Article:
With all of the changes to COBRA and questions about the subsidy for COBRA participants, it is important to keep in mind that accuracy of information is still very significant. Plan administrators should keep in mind that the $110 a day penalty still looms large when dealing with COBRA content of notices and timing of distribution.

This was brought home recently in In re Olick, a bankruptcy case out of the Eastern District of Pennsylvania. (2009 WL 5214583). The employee terminated his employment and the employer sent a COBRA notice 4 months late, with a termination date (qualifying event date) that corresponded with a later termination date. The employer asserted that claims denied during that 4 months were denied in error, and that the employee's actual qualifying event date was the later date. Because the employee was in bankruptcy, the issue was presented to a bankruptcy court, that awarded $13,000 in penalties to the employee because of the intentional "misstatement" of the qualifying event date in the COBRA notice. Oddly, the Court found that even though the employee's claims were paid by the health insurance carrier, damages were still warranted because the dating of the notice was not merely a clerical error and was not made in good faith. It appeared intentional by the company to protect the company.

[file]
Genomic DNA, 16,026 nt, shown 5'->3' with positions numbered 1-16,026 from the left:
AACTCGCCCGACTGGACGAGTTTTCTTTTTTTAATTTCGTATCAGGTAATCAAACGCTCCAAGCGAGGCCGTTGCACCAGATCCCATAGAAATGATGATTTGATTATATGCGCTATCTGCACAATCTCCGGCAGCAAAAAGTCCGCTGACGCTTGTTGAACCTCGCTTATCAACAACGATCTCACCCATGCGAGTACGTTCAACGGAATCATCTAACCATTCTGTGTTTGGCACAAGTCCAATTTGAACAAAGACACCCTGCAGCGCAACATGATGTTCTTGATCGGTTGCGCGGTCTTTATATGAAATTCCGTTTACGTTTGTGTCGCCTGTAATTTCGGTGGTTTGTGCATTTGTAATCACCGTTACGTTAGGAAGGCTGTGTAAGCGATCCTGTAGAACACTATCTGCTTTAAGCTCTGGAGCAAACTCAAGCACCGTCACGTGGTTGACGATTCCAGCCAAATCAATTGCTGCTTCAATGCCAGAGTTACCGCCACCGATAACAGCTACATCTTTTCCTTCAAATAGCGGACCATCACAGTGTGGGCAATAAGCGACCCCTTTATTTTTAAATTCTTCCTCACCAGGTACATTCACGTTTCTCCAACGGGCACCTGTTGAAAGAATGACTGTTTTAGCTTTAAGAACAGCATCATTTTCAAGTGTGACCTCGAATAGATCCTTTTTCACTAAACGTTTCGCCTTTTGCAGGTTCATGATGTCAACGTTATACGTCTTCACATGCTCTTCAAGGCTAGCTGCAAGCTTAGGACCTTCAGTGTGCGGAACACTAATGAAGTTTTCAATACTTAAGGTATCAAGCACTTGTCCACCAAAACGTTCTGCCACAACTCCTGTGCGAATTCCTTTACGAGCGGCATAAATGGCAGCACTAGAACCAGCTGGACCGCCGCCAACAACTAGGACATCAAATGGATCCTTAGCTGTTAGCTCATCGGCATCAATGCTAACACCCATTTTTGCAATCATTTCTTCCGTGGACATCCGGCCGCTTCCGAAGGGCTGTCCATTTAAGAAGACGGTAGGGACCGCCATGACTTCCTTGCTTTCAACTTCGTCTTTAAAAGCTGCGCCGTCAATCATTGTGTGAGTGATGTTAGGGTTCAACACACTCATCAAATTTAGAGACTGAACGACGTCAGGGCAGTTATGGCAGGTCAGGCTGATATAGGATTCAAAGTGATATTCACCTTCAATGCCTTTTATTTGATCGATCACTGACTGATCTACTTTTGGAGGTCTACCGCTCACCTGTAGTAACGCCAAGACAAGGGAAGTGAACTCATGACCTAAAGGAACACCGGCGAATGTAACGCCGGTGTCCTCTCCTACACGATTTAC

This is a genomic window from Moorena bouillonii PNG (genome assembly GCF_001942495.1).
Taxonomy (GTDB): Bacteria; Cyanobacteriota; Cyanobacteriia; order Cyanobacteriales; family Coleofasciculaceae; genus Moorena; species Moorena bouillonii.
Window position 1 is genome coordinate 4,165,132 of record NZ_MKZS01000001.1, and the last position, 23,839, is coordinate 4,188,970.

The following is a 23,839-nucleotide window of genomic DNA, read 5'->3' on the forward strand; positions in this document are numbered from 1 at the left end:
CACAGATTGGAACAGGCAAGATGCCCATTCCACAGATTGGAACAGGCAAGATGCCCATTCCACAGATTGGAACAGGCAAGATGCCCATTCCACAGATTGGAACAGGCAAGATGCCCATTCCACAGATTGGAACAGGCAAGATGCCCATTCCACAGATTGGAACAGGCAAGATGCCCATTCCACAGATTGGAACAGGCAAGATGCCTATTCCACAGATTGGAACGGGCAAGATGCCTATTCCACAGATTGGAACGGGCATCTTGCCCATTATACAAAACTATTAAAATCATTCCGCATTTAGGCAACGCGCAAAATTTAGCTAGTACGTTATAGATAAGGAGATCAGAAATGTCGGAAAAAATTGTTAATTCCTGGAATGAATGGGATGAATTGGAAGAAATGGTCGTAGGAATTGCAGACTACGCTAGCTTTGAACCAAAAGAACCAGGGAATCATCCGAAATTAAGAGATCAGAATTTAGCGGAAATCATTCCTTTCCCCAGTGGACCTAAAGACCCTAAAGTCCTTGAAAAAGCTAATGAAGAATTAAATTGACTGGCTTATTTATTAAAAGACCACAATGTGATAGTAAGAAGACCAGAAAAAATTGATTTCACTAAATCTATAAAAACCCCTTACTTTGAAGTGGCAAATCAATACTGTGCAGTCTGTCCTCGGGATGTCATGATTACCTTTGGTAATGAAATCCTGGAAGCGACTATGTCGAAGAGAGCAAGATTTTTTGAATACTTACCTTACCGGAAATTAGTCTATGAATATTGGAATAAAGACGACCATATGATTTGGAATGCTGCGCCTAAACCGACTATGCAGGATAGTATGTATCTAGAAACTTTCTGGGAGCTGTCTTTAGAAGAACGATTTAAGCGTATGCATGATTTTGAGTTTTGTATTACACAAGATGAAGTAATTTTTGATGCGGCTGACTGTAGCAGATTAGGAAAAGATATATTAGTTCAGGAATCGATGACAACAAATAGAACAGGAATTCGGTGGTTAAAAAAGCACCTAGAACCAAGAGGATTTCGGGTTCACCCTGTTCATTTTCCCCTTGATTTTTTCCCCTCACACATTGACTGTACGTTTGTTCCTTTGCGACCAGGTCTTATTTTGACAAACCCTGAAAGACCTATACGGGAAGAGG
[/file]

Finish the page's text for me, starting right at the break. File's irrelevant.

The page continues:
DOL COBRA regulations require the election notice to identify the qualifying event and the date coverage will terminate unless COBRA is elected, but not the specific date of the qualifying event. But if the qualifying event date is provided in the notice, it must accurately reflect the actual qualifying event date. In this case, the penalties covered the 120 days between the actual qualifying event date and the one erroneously reported on the notice.

This decision is consistent with past decisions relating to COBRA notice requirements and penalties and it should serve as a gentle reminder to plan administrators that information provided to COBRA eligible participants should be timely and accurate. Even though the participant might not actually be prejudiced by the receipt of incorrect information, it can still give rise to penalties under the regulatory framework. So make sure whatever information you are providing is accurate and accurately reflects your own plan records.